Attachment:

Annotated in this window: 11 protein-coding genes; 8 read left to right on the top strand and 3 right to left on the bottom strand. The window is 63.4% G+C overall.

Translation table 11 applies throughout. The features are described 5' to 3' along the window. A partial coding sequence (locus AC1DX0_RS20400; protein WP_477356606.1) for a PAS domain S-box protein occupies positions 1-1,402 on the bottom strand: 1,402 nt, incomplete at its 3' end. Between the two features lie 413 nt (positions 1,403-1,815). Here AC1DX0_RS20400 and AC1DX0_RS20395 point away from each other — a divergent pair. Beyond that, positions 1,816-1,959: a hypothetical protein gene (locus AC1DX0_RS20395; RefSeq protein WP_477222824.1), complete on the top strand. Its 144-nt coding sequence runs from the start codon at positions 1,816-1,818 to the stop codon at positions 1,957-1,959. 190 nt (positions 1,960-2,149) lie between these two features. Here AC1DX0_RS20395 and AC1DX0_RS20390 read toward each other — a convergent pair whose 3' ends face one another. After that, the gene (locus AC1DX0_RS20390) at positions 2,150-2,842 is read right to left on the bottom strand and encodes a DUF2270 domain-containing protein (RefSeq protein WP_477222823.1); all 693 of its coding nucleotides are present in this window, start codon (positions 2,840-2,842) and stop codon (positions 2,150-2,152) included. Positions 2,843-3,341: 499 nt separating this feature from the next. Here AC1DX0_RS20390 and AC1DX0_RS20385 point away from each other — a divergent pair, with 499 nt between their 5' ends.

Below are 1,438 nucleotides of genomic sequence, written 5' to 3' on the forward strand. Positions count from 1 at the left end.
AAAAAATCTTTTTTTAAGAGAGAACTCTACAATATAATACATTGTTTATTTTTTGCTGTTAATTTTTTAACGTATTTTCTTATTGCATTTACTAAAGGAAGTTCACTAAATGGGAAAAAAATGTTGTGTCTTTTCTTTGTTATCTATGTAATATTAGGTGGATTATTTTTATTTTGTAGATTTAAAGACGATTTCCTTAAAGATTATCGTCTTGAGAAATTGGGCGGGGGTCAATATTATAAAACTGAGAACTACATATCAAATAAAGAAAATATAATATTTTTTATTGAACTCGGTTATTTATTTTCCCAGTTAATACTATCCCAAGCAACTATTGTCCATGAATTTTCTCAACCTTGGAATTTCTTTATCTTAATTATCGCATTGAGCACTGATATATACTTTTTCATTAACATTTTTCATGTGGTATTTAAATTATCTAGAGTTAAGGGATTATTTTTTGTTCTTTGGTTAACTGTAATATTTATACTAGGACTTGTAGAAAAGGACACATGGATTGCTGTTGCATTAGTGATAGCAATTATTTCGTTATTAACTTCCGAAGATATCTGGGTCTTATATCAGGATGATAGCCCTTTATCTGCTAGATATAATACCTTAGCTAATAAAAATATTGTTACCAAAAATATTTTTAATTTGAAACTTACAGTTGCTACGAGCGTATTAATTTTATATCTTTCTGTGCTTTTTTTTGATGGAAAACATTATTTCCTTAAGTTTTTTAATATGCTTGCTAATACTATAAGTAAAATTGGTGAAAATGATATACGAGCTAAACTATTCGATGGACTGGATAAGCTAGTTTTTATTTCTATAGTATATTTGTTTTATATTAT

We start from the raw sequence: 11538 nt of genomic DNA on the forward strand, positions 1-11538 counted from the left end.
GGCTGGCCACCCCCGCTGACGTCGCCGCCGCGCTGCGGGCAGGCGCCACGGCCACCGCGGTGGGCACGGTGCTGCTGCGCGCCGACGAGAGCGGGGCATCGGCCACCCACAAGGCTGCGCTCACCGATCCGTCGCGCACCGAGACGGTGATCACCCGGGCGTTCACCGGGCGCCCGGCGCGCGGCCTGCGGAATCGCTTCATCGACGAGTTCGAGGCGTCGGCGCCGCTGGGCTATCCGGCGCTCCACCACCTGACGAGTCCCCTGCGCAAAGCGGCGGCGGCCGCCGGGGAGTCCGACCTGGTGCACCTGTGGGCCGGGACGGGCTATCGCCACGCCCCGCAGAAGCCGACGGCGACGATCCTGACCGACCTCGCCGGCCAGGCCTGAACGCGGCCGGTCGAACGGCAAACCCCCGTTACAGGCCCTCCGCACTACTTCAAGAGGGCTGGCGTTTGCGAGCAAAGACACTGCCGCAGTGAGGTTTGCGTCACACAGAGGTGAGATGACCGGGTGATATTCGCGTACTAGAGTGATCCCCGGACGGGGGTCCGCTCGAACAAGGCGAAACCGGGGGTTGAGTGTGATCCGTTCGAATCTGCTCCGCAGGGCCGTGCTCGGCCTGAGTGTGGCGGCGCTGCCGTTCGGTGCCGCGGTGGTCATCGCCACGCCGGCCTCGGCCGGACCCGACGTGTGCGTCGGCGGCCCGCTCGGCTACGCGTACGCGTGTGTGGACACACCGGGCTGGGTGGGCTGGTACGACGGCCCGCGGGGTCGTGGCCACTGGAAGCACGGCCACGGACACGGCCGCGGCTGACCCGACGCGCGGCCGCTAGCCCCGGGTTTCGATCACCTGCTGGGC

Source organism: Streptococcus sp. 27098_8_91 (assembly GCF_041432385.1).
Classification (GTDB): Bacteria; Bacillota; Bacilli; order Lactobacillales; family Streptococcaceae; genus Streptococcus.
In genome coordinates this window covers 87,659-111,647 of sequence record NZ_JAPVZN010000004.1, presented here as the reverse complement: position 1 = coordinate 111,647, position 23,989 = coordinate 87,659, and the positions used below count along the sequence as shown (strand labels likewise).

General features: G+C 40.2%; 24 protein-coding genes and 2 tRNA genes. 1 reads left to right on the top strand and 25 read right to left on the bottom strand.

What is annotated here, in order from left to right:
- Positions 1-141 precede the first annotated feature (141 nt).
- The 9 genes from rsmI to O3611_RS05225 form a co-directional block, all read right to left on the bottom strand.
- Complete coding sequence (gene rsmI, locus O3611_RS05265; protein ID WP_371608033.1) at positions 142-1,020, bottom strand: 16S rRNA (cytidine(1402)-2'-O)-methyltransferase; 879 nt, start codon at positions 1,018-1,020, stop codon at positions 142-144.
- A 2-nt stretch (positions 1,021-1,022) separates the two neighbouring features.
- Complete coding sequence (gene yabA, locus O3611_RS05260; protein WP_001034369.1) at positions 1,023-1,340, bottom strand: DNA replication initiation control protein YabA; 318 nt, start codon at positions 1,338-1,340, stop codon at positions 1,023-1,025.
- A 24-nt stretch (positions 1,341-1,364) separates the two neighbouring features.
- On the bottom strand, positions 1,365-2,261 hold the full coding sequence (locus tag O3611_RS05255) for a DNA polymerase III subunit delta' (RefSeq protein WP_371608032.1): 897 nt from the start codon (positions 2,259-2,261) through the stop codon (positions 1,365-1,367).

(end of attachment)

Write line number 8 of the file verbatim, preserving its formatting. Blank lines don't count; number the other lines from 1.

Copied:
Classification (GTDB): Bacteria; Bacillota; Bacilli; order Lactobacillales; family Streptococcaceae; genus Streptococcus.